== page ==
in this newsletter. A very enthusiastic Charlie Johnson led the group in a
brainstorming session to consider ways we see as the direction Triton might take.
The board will distill these ideas and present them to the members in a near
The members spent some time on the topic of racing and cruising and the
relative effort spent on each activity. Some members would like to see more
energy given to cruising. My observation as a cruiser is that racing requires a lot
of group focus whereas cruising is something that is done mostly individually or
in small groups and the planning can go unnoticed. Our board is working to put
more emphasis on cruising and plans are being made to have a jungle cruise this
year. Matt, our commodore, pointed out that the format of our general meetings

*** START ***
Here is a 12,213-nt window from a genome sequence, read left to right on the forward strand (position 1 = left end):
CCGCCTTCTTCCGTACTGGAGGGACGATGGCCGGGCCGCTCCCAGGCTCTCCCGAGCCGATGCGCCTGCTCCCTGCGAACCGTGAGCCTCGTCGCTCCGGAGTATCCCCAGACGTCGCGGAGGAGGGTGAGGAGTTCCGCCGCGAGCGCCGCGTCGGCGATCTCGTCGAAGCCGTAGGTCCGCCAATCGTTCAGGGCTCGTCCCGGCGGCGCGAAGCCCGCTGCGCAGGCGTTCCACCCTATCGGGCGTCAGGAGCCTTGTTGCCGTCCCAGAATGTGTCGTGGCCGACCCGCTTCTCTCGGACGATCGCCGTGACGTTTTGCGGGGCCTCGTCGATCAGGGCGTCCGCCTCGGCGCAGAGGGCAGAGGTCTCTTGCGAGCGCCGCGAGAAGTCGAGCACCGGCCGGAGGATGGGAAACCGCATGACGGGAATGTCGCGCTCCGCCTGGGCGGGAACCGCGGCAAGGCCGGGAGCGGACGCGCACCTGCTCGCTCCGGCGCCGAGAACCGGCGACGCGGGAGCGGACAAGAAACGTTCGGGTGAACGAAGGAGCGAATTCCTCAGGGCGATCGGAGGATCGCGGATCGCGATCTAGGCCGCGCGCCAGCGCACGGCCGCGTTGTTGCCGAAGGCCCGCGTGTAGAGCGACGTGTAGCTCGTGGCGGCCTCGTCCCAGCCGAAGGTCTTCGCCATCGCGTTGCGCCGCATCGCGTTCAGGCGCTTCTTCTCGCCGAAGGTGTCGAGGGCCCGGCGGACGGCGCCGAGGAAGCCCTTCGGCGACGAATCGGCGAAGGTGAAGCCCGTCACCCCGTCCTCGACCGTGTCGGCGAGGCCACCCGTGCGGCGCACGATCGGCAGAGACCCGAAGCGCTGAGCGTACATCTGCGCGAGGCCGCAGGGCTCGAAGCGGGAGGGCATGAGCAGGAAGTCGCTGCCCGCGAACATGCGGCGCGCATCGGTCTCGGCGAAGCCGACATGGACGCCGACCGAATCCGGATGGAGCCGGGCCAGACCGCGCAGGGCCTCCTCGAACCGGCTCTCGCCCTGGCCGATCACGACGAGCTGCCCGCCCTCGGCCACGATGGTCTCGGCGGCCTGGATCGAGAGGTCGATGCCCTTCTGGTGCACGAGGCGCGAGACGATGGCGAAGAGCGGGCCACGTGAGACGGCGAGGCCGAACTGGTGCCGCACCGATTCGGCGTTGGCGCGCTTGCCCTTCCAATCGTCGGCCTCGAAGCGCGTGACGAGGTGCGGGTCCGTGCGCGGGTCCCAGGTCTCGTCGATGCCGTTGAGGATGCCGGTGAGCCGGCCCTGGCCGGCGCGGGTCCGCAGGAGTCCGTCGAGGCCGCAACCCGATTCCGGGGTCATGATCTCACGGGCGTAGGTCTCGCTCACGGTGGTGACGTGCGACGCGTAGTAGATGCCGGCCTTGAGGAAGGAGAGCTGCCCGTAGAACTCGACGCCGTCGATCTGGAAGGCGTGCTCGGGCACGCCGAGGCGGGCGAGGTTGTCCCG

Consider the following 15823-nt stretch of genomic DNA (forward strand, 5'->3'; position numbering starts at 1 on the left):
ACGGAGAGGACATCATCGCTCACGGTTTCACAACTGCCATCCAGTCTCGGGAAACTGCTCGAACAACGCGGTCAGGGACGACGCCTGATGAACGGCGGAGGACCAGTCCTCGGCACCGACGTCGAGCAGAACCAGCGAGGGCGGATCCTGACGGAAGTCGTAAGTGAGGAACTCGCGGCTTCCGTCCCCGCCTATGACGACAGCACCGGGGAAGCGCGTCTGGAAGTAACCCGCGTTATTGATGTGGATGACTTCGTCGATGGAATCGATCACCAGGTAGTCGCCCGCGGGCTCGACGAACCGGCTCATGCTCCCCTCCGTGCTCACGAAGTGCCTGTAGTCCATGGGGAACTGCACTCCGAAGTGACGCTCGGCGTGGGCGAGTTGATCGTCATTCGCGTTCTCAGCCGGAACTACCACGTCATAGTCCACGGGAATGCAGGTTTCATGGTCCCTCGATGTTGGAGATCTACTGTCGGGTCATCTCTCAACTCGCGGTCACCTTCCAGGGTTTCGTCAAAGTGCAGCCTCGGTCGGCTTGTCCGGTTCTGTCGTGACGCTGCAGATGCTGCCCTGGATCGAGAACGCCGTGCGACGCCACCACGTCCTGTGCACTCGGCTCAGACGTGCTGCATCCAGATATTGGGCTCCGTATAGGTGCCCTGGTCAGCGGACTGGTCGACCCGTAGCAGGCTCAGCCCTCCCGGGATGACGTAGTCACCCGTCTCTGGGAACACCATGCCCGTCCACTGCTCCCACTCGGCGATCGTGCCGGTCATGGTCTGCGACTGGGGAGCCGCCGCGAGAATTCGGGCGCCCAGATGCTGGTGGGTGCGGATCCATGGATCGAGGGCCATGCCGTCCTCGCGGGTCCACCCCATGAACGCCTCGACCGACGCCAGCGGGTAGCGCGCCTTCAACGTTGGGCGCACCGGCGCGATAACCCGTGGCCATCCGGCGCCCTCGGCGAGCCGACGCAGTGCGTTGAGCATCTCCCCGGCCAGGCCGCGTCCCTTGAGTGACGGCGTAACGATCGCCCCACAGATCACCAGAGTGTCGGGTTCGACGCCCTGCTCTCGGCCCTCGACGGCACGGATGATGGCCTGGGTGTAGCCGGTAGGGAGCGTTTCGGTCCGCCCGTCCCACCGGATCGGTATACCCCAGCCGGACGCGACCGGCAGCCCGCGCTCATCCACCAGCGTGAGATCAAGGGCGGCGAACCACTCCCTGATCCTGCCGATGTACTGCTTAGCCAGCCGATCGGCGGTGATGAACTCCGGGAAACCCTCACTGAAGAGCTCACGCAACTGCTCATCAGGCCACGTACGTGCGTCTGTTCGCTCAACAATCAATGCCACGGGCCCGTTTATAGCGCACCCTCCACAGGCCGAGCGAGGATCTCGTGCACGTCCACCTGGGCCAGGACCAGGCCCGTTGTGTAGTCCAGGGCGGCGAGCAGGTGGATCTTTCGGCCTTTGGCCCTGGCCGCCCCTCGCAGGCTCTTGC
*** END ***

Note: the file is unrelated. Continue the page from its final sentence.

will feature a more focused business portion of the meeting and more time to be
devoted to sharing an enjoyable meal that affords more opportunity for
comradeship. This last meeting was an example of this approach and with
Charlie at the grill, we all enjoyed hamburgers, a myriad of salads, and enough
cookies to make monsters of us all.
As one of our initiatives we are renewing our website. We envision the site as the
“go to” location for information concerning Triton events and Fernridge Lake
activities. This column will be one of the first on the site and will be refreshed
often during the sailing season. I plan to update the column with club activities
and summaries of meetings, information about the lake. I'd like to include profiles
not only of some of our members but also profiles of people who make decisions
concerning the lake.